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Last Comic Standing Preview: Warming Up the Crowdby Dale Sherman & Mike DeGeorge -- 06/10/2003
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Last Comic Standing premieres tonight on NBC. But before we get to discussing the show, let’s discuss a little bit about ourselves and comedy.
Dale Sherman: 1983 was the first time I ever tried to do stand-up comedy. Oh, I had wanted to since I was a little kid and stayed up late with my dad watching Laugh-In, Red Skelton, the occasional Bob Hope special, and even Johnny Carson at times. Half the time I didn’t even know what the people were laughing about, but the thought of being in front of an audience and having them enjoy and laugh at what you were saying just had an appeal to me that I never could shake from my head. I still haven’t, in fact.
In 1983 I was 19 years old and was still a freshman in college when I saw a flyer about a talent-show the university was soon to have. They were looking for talent (hey, aren’t we all . . . sorry), and I thought it would be my opportunity to take a crack at my dream. I pulled together some material that had been burning in my back of my mind – including a rather long, existential, physical bit dealing with the Mario Brother who fights against the Gorilla in Donkey Kong (well, it was 1983, after all) – and tried out. Fortunately I was slotted into the show.
I was nervous that night, as I think anyone would be. It was my first time performing comedy in front of anyone and I had no idea if I would be accepted or not. Plus, my bit was roughly ten minutes long, so if I flopped early, I was going to be dead. The rehearsal was of no help, as everyone there was worried about their own bits in the show and had not interest in listening to my act, so I had no clue if that would be the same reaction that night in front of a paying audience or not. I rehashed the material in my head backstage, while some of the dancers and singers went on, trying to figure out if my material was funny or if I was just fooling myself. The emcee, a comedian who also worked as a mime in his act, was supportive, trying to get me to relax and not worry about it, but even so it was hard to know what I would be hit with when I went out on stage.
As it turned out, things went well at first. Most of the material was working and the Donkey Kong bit was going over smoothly (somewhere I have a tape of the event where you can hear someone in the audience laughing and saying, “hey that game really is like that!”). Then it happened. Someone in the audience threw something at me. It was just a paper-wad, but it bounced on to the stage near my feet and rolled away from me. It was enough to make me stop for a second, as everyone’s attention automatically switched to that of the paper-wad in the limelight.
Without thinking, I said, “No, no. Don’t do that,” as if I was lecturing a small child. The place exploded with laughter and I was able to finish the act without any further interruptions from the heckler. I can’t say I “killed,” or was a rousing success, but I recall at least getting through the act without feeling like I had royally screwed up.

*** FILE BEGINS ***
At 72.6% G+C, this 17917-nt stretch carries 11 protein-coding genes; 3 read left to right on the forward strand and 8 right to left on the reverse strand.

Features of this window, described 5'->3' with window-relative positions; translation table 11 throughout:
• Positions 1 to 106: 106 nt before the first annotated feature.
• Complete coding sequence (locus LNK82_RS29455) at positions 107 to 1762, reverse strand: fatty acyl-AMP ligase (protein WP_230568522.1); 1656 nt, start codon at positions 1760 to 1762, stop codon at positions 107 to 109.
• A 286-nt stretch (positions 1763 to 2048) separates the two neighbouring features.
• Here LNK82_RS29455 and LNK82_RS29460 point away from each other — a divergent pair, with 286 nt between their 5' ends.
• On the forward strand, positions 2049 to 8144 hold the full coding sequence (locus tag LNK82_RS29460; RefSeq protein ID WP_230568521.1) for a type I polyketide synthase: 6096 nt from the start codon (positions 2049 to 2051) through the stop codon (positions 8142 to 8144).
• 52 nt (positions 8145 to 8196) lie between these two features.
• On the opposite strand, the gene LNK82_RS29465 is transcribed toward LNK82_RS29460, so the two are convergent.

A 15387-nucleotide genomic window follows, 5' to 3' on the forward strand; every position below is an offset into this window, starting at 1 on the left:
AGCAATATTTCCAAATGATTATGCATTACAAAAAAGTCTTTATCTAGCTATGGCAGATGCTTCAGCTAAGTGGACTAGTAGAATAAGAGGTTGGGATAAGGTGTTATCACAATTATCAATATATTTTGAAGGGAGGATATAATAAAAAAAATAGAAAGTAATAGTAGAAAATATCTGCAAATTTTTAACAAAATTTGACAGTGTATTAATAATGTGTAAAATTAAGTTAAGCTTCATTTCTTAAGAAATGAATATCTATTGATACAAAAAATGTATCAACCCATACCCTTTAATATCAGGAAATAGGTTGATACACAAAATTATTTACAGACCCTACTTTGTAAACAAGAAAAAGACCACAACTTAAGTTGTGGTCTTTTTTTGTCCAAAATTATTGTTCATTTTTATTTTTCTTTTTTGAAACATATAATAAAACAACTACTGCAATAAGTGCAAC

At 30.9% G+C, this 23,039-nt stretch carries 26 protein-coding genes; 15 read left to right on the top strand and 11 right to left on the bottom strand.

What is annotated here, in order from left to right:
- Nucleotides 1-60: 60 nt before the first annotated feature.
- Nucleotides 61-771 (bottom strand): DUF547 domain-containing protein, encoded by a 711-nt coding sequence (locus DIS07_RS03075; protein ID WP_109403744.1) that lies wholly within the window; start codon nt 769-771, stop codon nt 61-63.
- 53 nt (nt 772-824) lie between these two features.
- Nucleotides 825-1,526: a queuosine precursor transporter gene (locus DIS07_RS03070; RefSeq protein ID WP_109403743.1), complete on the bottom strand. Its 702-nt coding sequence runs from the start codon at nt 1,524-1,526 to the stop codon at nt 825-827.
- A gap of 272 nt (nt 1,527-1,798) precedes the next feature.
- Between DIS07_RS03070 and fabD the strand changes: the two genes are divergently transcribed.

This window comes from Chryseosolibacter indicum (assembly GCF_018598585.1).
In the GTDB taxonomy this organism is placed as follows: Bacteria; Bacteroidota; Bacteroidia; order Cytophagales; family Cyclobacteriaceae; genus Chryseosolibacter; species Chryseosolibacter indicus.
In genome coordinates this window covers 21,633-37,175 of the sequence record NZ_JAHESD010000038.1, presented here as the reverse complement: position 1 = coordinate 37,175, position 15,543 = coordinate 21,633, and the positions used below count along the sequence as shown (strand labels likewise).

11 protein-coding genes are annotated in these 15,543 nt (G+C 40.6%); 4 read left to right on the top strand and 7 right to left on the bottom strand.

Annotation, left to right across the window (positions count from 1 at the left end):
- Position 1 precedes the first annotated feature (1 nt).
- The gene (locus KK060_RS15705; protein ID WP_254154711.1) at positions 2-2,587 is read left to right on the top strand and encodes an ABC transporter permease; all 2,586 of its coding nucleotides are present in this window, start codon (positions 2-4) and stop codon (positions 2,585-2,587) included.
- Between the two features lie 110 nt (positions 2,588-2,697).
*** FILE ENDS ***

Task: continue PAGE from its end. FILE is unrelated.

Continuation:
I came off the stage and was complimented by the others there about handling the situation well. Meanwhile, the emcee got up on stage and immediately tore into the person who had thrown it. “It’s not easy to get up in front of a crowd and try to entertain people,” I recall him saying. “If you think you’re such hot stuff, get your own act and do this.”
There were a few others attempts at stand-up over the years, but it was the only time I ever ran into that type of problem. As for the emcee, I appreciate his coming to my defense afterwards, although I have to admit that I never did thank him for that. I wasn’t sure if I should have or not.
Mike DeGeorge: My story isn’t nearly as good as Dale’s, and I have never been on stage for stand-up or anything else, for that matter. In short, I’m too much of a coward to stand in front of a crowd and try to make them laugh. As George Carlin says, I’m not a professional comedian, I’m the type of comedian you deal with at work ALL DAY LONG.
Like Dale, though, I’ve been a fan of comedy for as long as I remember. I would sneak listens to my brother’s forbidden Richard Pryor albums when my parents were gone. I would watch Caroline’s Comedy Hour every night on A&E. Hell, the first Compact Disc I ever bought was Weird Al Yankovic’s Alapalooza. It’s pretty safe to say I’ve seen and heard my share of comedy.
More recently, through some of my other friends, I began making friends with some of the comics around the area. We would go to shows whenever they headlined at the local clubs, but mostly we would all meet up at a bar every Sunday to watch football games and shoot the bull all day. It’s here where I learned a little bit about life as a comic. What I didn’t have the guts to do myself, I could at least hear about and live vicariously through my friends.
So while I don’t have the first-person perspective that Dale has, I like to think between my life-long love of comedy and my friendship with some local comedians, I have a pretty good background from which to draw.1 2 Next-->
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